SIGIA-L Mail Archives: [Sigia-l] Re: RE: Project Management Software for MacOS X
[Sigia-l] Re: RE: Project Management Software for MacOS X
On Jul 20, 2005, at 11:32 AM, in v10, issue 23, Ziya wrote:
>> - Given the size of the potential market (which was affected by the
>> deep penetration of MS Project for Windows in the overall large-
>> project-management market) and the cost of producing a full-blown Mac
>> version of MS Project, there was essentially no profit to be made in
>> recreating Project.
> That's verifiably absurd, to be polite. There are many, many
> companies with
> hundreds, thousands of Macs happily engaged in many types of
> projects, some
> quite large. ...
In the interests of brevity, I left out a deeper explanation of how
the MacBU's financials limit their ability to produce more than one
large project at a time. I started to describe that issue here, but
when I hit 700 words, I figured it was time to turn it into a blog
post. I'll post a link to that on the list later for those who are
interested, but for now, let me sum up:
If you think of the MacBU as part of Microsoft, and therefore as
having access to Microsoft's deep pockets, you're going to have to
think again. The MacBU faces strong pressures against growing past a
one-product group, and surprisingly, those pressures have very little
to do with any specific manager's like or dislike of the Macintosh
For now, please take my word for it that - *while there is obviously
a market for advanced project management software on the Mac
platform*, the MacBU can't afford to invest the resources to make it
happen without seriously endangering the health of its current
organization. The payback, while nothing to sneeze at, wouldn't be
worth the risk *for a group in the MacBU's circumstances*. Once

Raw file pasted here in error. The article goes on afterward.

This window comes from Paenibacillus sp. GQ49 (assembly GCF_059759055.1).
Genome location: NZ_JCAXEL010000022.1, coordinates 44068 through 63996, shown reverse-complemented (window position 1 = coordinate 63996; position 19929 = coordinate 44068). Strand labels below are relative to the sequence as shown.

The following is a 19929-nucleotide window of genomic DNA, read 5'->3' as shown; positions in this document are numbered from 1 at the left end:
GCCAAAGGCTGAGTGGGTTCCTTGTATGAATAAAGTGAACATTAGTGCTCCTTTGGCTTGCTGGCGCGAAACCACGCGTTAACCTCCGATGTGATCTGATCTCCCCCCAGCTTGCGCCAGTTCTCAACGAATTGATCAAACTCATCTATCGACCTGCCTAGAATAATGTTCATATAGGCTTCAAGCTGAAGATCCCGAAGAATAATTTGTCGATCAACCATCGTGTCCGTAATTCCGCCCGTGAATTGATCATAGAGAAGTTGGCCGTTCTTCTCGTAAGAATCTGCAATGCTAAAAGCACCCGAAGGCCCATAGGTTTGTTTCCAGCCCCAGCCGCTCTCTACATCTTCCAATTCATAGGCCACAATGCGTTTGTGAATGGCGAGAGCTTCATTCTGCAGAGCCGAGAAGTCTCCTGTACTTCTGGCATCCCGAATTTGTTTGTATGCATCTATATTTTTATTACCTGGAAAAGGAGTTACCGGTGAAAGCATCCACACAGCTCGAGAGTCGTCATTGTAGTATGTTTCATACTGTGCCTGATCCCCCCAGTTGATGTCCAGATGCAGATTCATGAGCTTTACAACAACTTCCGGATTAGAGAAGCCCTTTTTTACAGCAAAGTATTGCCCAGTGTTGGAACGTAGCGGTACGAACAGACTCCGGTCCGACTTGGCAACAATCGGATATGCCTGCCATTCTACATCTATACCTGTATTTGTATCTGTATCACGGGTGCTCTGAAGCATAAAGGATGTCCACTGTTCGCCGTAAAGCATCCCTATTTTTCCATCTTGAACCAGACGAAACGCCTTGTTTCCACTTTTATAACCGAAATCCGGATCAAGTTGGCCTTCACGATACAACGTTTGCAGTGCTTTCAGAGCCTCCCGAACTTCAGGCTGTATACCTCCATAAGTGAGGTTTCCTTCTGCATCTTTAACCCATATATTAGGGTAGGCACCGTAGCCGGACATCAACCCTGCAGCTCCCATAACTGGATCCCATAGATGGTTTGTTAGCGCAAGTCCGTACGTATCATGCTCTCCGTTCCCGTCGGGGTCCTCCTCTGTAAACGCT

again, this isn't about devious plots in upper management - it's
about Microsoft's organizational structure.
I'm on my second draft of the article for my blog; I'll try to give
y'all a better view of my thinking there.
>> - The current and potential customers for Mac Office are seen (by the
>> MacBU) as being mostly in the SOHO market.
> This is a tired, oft-repeated piece of normative 'thinking' on the
> part of
> MSFT. I guess the reason why Access, Visio or other platform-strategic
> lock-in apps have not been ported to Mac OS X is because nobody
> ever does
> databases or diagrams on that platform! Just how stupid does MSFT
> people are?
Actually, the reason that Access, in particular, hasn't been ported
is that A) the core code for Access was originally written in pretty
damned unstructured x86 assembler and hasn't been cleaned up since
(only patched, over and over) and B) the Access team has repeatedly
refused to commit resources to aid in the port.
The previous (and considerably more aggressive) upper management of
the MacBU gave an estimate of five years to develop MS Access for
Mac, using the MacBU staff on hand at the time. ALL of the current
>> In other words, in their view at the time, most Mac users don't
>> use their
>> Macs to coordinate big projects.
I expressed myself badly there. I should have said "... most medium
to large organizations currently buying Mac Office don't use their
Macs to coordinate big projects." This focus on 'organizations
currently buying MacBU products' is overly cautious, in my opinion,
but it's a fairly natural bias when you can't gamble with your
current business. Again, to be explained elsewhere -- soon.
>> Those two decisions led to the light-weight, small-project nature of
>> the project management features in Office 2004.
> It's a toy. But I find it useful and actually use it.
Although I worked on it, I have to agree that it's quite toy-esque.
Backpack easily beats it as a small-team coordination tool now, and
at the rate 37Signals is producing new stuff, I expect that they
*could* rival MS Project in a few years, if that was one of their
When replying, please *trim your post* as much as possible.
*Plain text, please; NO Attachments
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: Thu Jul 21 2005 - 14:27:29 EDT